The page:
Waiver notwithstanding, we note that a trial court may consider the consequences of an educational tax credit if such evidence is tendered. In this case, however, even if Mother had tendered such evidence, the credit might have been de minimis based on her daughters' minimal educational expenses. Under such circumstances, the trial court would not have abused its discretion in failing to consider it.
Mother also argues that the trial court erred in computing her share of educational expenses because the court placed no limitations on A.F. For example, according to Mother, the trial court did not place a limit on the number of semesters A.F. may attend school at her parents' expense. Further, Mother points out that there is no mention of the level of academic performance required by A.F. to remain eligible for her parents' assistance. However, as Father points out, Mother did not raise these limitations at the hearing. This issue is therefore waived as well. See Benton Cnty. Remonstrators v. Bd. of Zoning Appeals of Benton Cnty., 905 N.E.2d 1090, 1096 (Ind.Ct.App.2009) (holding that a party waives appellate review of an issue unless the party raises the issue before the trial court). Further, we agree with Father that the trial court may have found such limitations unnecessary where A.G. was the West Vigo High School class valedictorian, missed only one math question and two English questions on the SAT, and received three scholarships to Purdue. The trial court did not err in computing Mother's proportionate share of educational expenses for her daughter.
Mother also argues that the trial court erred in holding her in contempt. The determination of whether a party is in contempt of court is a matter within the sound discretion of the trial court. Jones v. State, 847 N.E.2d 190, 199 (Ind.Ct.App.2006). We will reverse the trial court's determination only if the court has abused its discretion. Id. A court has abused its discretion when its decision is against the logic and effect of the facts and circumstances before the court or is contrary to law. Id.
Indirect contempt, or civil contempt, is the willful disobedience of any lawfully entered court order of which the offender has notice. City of Gary v. Major, 822 N.E.2d 165, 169 (Ind.2005). The objective of a contempt citation is not to punish but to coerce action for the benefit of the aggrieved party. Mosser v. Mosser, 729 N.E.2d 197, 199–200 (Ind.Ct.App.2000). Thus, any type of remedy in civil contempt proceedings must be coercive or remedial in nature. Id. at 200.
Here, the trial court ordered Mother to reimburse Father her proportionate share of J.F.'s educational expenses and Mother failed to comply with the order. She does not argue that the order was not lawful or that she had no notice of it. Rather, she contends that she disregarded it because Father enjoyed a tax credit and she did not know where J.F. was living. These are not valid reasons for disregarding the trial court's order. In short, the trial court did not abuse its discretion in finding Mother in contempt.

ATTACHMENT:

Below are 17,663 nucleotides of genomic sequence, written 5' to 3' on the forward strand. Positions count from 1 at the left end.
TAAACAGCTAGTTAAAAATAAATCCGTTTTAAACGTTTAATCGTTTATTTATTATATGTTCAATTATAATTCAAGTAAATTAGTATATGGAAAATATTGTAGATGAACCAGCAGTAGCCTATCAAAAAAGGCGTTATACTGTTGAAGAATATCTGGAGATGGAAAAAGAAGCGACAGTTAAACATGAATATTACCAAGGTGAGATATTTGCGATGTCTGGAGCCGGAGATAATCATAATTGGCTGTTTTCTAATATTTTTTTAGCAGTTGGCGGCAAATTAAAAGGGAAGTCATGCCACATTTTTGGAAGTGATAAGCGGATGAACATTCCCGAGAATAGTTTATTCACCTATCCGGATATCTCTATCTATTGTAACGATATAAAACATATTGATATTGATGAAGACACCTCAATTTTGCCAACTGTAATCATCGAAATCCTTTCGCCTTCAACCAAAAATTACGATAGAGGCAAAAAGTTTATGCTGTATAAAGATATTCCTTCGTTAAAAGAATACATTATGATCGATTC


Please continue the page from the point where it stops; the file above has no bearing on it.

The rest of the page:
III. Attorney Fees
Lastly, Mother argues that the trial court erred in ordering her to pay $750 of Father's attorney fees as a remedy for her contempt. The trial court has inherent authority to award attorney fees for civil contempt. Crowl v. Berryhill, 678 N.E.2d 828, 831 (Ind.Ct.App.1997).
Mother first contends that the finding of contempt was not supported by the evidence and the subsequent award of attorney fees for that contempt was an abuse of discretion. This argument fails, however, because we affirmed the finding of contempt.
Mother further contends that the trial court erred because it awarded “the entire cost of the [attorney] fees for all matters heard at the hearing of August 5, 2011 to Father without proportioning [attorney] fees which were particular to the contempt proceeding only.” Appellant's Br. p. 8. However, our review of the evidence reveals that in his Affidavit for Rule to Show Cause, Father averred that “due to the willful failure and refusal of [Mother] to comply with the terms of the Court's Order of March ․ 1999 ․ Father has incurred fees of $750.00 for the prosecution of this Affidavit for Rule to Show Cause, in order to require the [Mother] to comply with the Court's Order as pertains to the payment of post secondary educational expenses․” Appellant's App. p. 53. Clearly, the $750 was proportioned to the contempt proceeding. The trial court did not abuse its discretion in ordering Mother to pay $750 of Father's attorney fees.
Mother and Father have been blessed with two daughters who excel academically. Indeed, both have received scholarships such that their college expenses are minimal. Nevertheless, although Mother has the financial means, she has chosen litigation over paying her proportionate share of these minimal expenses or even communicating with her children and Father. No one wins in such situations, and we strongly recommend that Mother consider this in the future.
The judgment of the trial court is affirmed.
KIRSCH, J., and BROWN, J., concur.
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Docket No: No. 84A04–1109–DR–518.
Decided: July 03, 2012
Court: Court of Appeals of Indiana.